You are not going to cheat physics. For instance, I can energize a motor with line voltage and measure low current existing through the motor when it is running idle. Then I can put a light load on the motor so it works harder, but doesn't slow down. The voltage and current are the same as before, but a wattmeter shows the motor is using more power. What gives? The answer is that the motor changes the phase relationship of the voltage and current so that both are more in phase with each other, thereby using more power. If I increase the load so that the motor slows down, then I can expect more current to be used in addition to closer voltage-current phase alignment.

Ratch
 
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Njguy

Member
Njguy,

No, electrical components are not measured by strength. No one would know what you mean if you said that one resistor or capacitor is "stronger" than the other. The two inductors you describe would have the same magnetomotive force.
Ratch

I did not say resistor or capacitor, I said electromagnet. The word strength is used all the time in referring to electromagnets as it is obviously a reference to the generated field. So if you could stop splitting hairs that would be great. It doesn't make you look smarter.
 

Ratchit

Well-Known Member
I did not say resistor or capacitor, I said electromagnet. The word strength is used all the time in referring to electromagnets as it is obviously a reference to the generated field. So if you could stop splitting hairs that would be great. It doesn't make you look smarter.

When all is said and done, an electromagnet is an inductor. An inductor, or electromagnet if you wish, does not have an intrinsic "strength". Its magnetic field is determined by how much many turns it has and the current you can pump through it. That is basic knowledge whose mastery that does not make anyone smarter. No one says that one resistor is hotter than another because it resistance is higher and it can accomodate more current.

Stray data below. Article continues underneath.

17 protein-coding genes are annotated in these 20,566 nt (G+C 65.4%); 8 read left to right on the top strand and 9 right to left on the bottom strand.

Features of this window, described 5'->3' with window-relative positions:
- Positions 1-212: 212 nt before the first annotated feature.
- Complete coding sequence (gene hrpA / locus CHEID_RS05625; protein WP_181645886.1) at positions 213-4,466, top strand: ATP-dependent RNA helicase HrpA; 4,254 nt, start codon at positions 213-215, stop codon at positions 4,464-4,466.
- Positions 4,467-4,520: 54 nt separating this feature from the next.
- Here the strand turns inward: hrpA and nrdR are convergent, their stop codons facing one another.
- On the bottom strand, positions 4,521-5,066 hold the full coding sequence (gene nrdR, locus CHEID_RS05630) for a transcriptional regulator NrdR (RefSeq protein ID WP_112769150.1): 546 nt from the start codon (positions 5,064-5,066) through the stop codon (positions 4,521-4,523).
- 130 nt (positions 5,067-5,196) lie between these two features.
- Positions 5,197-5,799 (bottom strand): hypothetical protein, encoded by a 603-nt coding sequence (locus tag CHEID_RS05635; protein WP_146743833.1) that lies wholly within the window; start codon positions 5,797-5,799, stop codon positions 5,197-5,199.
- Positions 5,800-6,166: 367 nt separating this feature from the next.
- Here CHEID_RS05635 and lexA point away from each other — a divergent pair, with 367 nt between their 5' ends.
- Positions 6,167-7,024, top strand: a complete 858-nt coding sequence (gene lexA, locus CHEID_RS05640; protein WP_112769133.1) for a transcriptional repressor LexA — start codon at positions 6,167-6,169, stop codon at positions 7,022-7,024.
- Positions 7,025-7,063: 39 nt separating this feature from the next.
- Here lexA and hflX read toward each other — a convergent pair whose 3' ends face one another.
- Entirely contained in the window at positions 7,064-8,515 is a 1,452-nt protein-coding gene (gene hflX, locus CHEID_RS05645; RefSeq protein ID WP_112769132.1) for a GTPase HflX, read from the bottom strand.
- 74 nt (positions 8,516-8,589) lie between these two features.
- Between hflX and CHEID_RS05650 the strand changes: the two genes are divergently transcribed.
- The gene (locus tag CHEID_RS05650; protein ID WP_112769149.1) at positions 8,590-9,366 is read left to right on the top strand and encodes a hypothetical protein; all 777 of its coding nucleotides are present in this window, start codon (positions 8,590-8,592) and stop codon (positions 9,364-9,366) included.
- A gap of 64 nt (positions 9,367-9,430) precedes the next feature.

Anyway, I hope you realize that electrical energy generation and transmission has a lot of aspects that have to be considered.

Ratch
 

crutschow

Well-Known Member
Most Helpful Member
I understand what you are saying but wouldn't the rotor not slowing down under load (thus requiring more drive torque to maintain voltage) add to efficiency?
Why do you think the rotor would not slow down? The torque required by the rotor does not change with a difference in the voltage as long as the VA (power) is constant.
As for the windings, what about using a material that is less conductive? I guess the proper question is, is there a way to reduce current efficiently without increasing the winding's.
What material is less conductive? No you can't reduce current without increasing the number of windings to increase the voltage.

I'm afraid there's no way to significantly increase the efficiency of a generator that hasn't already been thought of. The efficiency of large AC generators is already greater than 90% so there's really not much room for improvement.
 

dr pepper

Well-Known Member
Most Helpful Member
If a generator lights a lamp, the energy from the mechanical source turning the gen lights the lamp, plus a little energy in the ineffeciency of the generator, it makes little difference whether the lamp is 3v or 300v, the amps x the volts is the same for any 2 lamps of the same wattage, and the torque on the gen the same(so the amount it slows down the same).

If you used a conductor with higher resistance in the generators windings unforetunately the efficicency would go down, as energy would be lost as heat in the resistance of the windings.

I dont think it will be that easy to find a new trick way of generating power though it may be possible.

To answer your question of effeciently reducing current, that can be done in 2 ways, with dc you can use pwm, and ac is simpler you could just use a choke, allthough both methods would introduce small losses.